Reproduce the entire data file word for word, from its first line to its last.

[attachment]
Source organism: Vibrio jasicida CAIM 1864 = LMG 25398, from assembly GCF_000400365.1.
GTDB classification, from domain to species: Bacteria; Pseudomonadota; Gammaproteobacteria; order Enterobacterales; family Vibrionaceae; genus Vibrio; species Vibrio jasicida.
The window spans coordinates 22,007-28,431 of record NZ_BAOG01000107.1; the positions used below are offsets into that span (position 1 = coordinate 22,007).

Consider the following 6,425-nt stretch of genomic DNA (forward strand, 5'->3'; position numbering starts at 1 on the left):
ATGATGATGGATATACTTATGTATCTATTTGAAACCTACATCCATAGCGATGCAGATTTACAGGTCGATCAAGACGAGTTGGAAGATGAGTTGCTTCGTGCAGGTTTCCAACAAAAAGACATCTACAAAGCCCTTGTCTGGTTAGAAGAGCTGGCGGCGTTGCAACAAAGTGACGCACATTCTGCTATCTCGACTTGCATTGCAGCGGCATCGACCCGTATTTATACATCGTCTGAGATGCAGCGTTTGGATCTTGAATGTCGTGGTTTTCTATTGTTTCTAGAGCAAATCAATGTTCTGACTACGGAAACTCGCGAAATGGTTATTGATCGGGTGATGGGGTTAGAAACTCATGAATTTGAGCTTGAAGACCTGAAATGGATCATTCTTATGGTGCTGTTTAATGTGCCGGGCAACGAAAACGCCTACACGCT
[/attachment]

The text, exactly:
Source organism: Vibrio jasicida CAIM 1864 = LMG 25398, from assembly GCF_000400365.1.
GTDB classification, from domain to species: Bacteria; Pseudomonadota; Gammaproteobacteria; order Enterobacterales; family Vibrionaceae; genus Vibrio; species Vibrio jasicida.
The window spans coordinates 22,007-28,431 of record NZ_BAOG01000107.1; the positions used below are offsets into that span (position 1 = coordinate 22,007).

Consider the following 6,425-nt stretch of genomic DNA (forward strand, 5'->3'; position numbering starts at 1 on the left):
ATGATGATGGATATACTTATGTATCTATTTGAAACCTACATCCATAGCGATGCAGATTTACAGGTCGATCAAGACGAGTTGGAAGATGAGTTGCTTCGTGCAGGTTTCCAACAAAAAGACATCTACAAAGCCCTTGTCTGGTTAGAAGAGCTGGCGGCGTTGCAACAAAGTGACGCACATTCTGCTATCTCGACTTGCATTGCAGCGGCATCGACCCGTATTTATACATCGTCTGAGATGCAGCGTTTGGATCTTGAATGTCGTGGTTTTCTATTGTTTCTAGAGCAAATCAATGTTCTGACTACGGAAACTCGCGAAATGGTTATTGATCGGGTGATGGGGTTAGAAACTCATGAATTTGAGCTTGAAGACCTGAAATGGATCATTCTTATGGTGCTGTTTAATGTGCCGGGCAACGAAAACGCCTACACGCT